JACKSONVILLE, Fla. -- A deaf woman living on the Westside is taking justice into her own hands.
She sketched a picture of a man she says took what little hearing she has left.
The suspect's face is burned into Elizabeth Melaugh's memory. She is a 20-year-old art student who began losing her hearing to a tumor when she was 13.
"I'm now 95 percent deaf in my right ear, and 65 percent on my left ear."
Multiple expensive surgeries left her unable to afford more than one, outdated hearing aid, until a miracle earlier this year. Melaugh won a much needed $5,000 replacement pair at a raffle hosted by a local hearing group.
Months later she was able to enroll in her first semester of college and get a job.
"My life was amazing. Everything was clear and I didn't have to strain to hear my teachers."
But just after 10 p.m. on Friday, Oct. 25, Melaugh was robbed.
"I had just started my first day on the job, and I took the bus home. I'd never walked down Renault Drive before. I could see three guys in a car pull up beside me. They're yelling at me from the car and I don't hear them because I don't have my hearing aids in. I had headphones with music that I like to try and listen to."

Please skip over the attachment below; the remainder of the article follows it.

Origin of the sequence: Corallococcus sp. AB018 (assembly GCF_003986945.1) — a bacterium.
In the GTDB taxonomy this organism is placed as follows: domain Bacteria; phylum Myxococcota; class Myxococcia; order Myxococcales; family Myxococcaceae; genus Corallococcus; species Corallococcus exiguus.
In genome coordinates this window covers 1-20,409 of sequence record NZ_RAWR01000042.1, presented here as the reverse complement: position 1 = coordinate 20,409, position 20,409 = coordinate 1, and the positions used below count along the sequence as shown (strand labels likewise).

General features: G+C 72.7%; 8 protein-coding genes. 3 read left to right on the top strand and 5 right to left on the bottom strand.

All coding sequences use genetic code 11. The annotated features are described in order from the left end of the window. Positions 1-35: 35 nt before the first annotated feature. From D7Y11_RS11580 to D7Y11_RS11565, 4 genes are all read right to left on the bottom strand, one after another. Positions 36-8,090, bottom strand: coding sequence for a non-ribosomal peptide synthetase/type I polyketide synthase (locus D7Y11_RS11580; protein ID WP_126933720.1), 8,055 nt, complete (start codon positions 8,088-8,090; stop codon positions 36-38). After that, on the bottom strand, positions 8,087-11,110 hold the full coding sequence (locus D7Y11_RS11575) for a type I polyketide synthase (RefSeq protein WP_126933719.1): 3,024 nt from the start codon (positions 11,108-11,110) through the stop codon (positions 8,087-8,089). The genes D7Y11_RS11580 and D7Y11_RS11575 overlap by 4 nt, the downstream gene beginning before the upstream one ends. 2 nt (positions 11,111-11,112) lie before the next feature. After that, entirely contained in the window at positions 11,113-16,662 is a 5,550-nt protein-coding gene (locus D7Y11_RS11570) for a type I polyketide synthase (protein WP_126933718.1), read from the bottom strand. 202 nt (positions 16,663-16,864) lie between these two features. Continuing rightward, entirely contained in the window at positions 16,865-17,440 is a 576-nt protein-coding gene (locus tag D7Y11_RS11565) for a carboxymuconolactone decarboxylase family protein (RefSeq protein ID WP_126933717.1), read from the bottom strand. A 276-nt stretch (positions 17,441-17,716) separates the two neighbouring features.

One man jumped out and rushed toward her, and Melaugh said she froze.
"He just pointed the gun in my face, grabbed my purse off my shoulder, ran back in the car and then they backed off so I couldn't see the license plate. The most vivid image in my mind is me staring down the barrel of that gun."
The suspects got away with $3 cash, and Melaugh's student ID which was later recovered at a nearby bank, but her heart sank when she remembered her new hearing aids were also in her purse.
"They were programmed just for me and now I'm virtually unable to hear anything. I have to use my old hearing aid to get by now. It's so hard, especially at school."
Melaugh sketched a picture of the man just hours after the incident occurred, and has since distributed fliers to stores across the Westside hoping someone will recognize him, or find the little black box holding two pink hearing aids that she can't afford to replace.
"My hearing aids are very expensive, but they are of no value to anyone else. They're priceless to me and I need to get those returned."
Under warranty, a new pair will cost Melaugh more than $500. She's hoping to avoid that cost and the three months it would take to program them specifically to her needs. By the time she has them, her first semester of school will be over.
If you know anything about this crime, call JSO at 630-0500.